Norma network meeting: Critical perspectives on sustainability – flipping the view
A discussion around transformation and the necessity or possibility for alternative transformations. In the meeting, we will “stay with the troubles” of our different times. We engage with coloniality and modernity and explore how efforts for sustainability, while having good intentions, maintain violent power relations. Together, we attempt to imagine what may be meaningful responses for more fundamental change.
The starting point for our joint exploration will be the work by Henrik Ernstson (Professor at SEED, Docent in Political Ecology), in particular the research-based essay film “THE LINDEKA” created by Jacob von Heland and Henrik Ernstson in collaboration with Anita Mkizwana and Philisiwe Twinjstra.
Tid: On 2023-12-06 kl 12.20 - 15.00
Plats: Digital Futures, Osquars Backe 5
Date and time: 6 December 2023, Film: 12:20 – 13:20, Conversation 13.30 – 15.00
THE LINDEKA had its world premiere on November 17 at the SVA Film and Media Festival in Toronto, at the Society for Visual Anthropology (SVA) and American Anthropological Association (AAA) conference. It is their second cinematic ethnography from South Africa’s cities and it explores situated knowledges, environmental issues and active colonial remains in the postcolonial city. The film is also part of their effort in developing a method of using film and collaboration around the camera as a mode of inquiry and an integral part of research. For a synopsis of the film, see below. The NORMA-meeting will be a possibility to watch the film in company and to ask Henrik about different scenes and how they can be interpreted. Welcome to watch the film with us or join the conversation after!
Jacob von Heland and Henrik Ernstson in collaboration with Anita Mkizwana and Philisiwe Twinjstra
The Lindeka: When a City Ate a Book (2023 / 66 minutes; South Africa and Sweden)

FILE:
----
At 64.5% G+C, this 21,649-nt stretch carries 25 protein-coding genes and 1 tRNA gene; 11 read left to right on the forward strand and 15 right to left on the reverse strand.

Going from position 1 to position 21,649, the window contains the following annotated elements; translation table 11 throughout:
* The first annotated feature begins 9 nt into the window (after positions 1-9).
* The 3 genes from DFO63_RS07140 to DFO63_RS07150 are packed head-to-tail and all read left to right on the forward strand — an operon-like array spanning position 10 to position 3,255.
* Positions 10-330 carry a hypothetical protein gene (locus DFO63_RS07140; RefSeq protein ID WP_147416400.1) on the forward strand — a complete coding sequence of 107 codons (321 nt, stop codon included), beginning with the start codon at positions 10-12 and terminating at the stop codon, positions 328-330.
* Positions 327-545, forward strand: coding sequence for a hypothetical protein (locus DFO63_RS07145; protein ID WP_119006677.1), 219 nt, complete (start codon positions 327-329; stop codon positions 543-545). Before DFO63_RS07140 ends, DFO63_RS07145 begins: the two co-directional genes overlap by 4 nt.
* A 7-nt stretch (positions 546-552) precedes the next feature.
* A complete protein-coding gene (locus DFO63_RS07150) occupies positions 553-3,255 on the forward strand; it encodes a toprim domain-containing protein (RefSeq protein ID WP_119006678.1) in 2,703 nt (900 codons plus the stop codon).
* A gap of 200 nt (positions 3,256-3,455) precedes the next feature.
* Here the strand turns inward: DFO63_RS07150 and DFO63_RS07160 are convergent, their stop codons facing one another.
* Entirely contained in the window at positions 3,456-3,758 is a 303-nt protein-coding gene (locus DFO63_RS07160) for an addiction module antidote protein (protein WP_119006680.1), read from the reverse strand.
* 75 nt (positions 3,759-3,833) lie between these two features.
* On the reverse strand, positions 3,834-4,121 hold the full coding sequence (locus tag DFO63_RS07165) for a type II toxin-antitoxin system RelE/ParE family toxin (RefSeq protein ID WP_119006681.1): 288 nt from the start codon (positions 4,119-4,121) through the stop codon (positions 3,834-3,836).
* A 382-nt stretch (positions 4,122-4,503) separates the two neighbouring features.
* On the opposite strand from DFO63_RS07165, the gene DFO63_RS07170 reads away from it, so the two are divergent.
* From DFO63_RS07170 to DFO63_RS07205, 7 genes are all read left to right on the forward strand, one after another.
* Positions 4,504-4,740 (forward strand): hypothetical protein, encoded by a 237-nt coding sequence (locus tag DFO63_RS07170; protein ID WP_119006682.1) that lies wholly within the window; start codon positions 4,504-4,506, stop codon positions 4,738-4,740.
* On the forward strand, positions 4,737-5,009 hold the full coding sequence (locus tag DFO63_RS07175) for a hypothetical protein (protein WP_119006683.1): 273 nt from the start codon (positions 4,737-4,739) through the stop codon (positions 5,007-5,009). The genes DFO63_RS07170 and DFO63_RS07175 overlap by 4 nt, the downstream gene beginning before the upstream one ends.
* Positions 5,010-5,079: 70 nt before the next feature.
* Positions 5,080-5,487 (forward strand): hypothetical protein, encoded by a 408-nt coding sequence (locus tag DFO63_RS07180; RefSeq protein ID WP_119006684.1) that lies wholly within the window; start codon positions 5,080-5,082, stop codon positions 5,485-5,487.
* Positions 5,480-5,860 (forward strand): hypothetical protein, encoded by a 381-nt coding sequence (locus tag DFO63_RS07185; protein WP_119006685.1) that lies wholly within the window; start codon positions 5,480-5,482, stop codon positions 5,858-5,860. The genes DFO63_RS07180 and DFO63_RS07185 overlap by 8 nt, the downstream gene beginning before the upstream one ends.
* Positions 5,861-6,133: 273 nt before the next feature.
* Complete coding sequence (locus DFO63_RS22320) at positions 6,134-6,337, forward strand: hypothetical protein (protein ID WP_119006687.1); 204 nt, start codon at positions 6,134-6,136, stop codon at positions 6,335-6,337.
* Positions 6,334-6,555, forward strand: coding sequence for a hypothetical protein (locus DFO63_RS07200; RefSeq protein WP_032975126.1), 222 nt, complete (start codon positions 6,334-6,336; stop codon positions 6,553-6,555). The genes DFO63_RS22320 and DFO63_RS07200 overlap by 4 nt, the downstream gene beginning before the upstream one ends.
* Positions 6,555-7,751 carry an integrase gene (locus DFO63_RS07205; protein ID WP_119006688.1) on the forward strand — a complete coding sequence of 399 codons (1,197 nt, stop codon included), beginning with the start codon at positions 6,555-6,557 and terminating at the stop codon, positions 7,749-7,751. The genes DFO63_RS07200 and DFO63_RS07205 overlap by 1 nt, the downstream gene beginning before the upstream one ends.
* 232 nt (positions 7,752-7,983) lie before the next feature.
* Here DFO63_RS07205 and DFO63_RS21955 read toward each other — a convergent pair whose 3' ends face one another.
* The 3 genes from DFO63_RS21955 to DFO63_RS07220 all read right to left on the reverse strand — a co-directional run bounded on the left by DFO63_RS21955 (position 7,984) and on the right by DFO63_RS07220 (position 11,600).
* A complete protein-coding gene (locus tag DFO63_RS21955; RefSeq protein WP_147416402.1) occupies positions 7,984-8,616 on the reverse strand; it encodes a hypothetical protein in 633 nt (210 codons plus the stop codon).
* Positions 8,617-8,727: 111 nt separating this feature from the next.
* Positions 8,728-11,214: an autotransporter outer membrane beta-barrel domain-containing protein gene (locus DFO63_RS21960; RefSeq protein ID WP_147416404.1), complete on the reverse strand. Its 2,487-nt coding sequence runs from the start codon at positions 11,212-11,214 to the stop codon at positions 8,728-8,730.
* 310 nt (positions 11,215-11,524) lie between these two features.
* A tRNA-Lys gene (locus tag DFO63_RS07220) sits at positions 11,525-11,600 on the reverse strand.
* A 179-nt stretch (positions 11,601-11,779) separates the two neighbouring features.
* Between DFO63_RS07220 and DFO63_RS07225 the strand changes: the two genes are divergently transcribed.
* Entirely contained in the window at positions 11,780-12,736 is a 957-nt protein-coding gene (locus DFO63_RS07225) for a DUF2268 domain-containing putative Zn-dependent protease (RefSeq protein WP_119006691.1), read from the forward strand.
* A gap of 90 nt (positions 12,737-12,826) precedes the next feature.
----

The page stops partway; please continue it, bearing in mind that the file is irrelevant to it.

Decades after liberation in eThekwini-Durban, South Africa, the young woman Lindeka reads the book Malfeasance. In this essay, philosopher Michel Serres fleshes out the advent of the Anthropocene in his unique “French” manner. Serres does not trace the modern planetary present to the advent of agriculture, the industrial revolution, or even the postwar “great acceleration.” Rather, his narrative of the climate crisis starts with spitting in the soup—with tracing how humans of everyday and age used practices of pollution to own and create property, with industrial society following suit to appropriate land, rivers, and the skies through pollution. Lindeka is fascinated, but finds Serres’ narrative increasingly disturbing for what it omits: Where is eThekwini-Durban, or even Africa in this universalising history of our planet? Striking up a conversation with Michel, Lindeka decides to make her own study of historical difference and global connection. Using the camera and mobilising her city, Lindeka interviews people about ancestors, participates in rituals, walks the streets, and travels to mosques, temples, graveyards, sugarcane fields, and a slaughterhouse. Through this method of enrollment, and becoming enrolled, she reads the French philosopher against the grain of her body, her relations, and her location in the world.
Their first film ONE TABLE TWO ELEPHANTS, which was filmed in Cape Town, can be seen at their Situated Ecologies Platform , alongside other research-based films.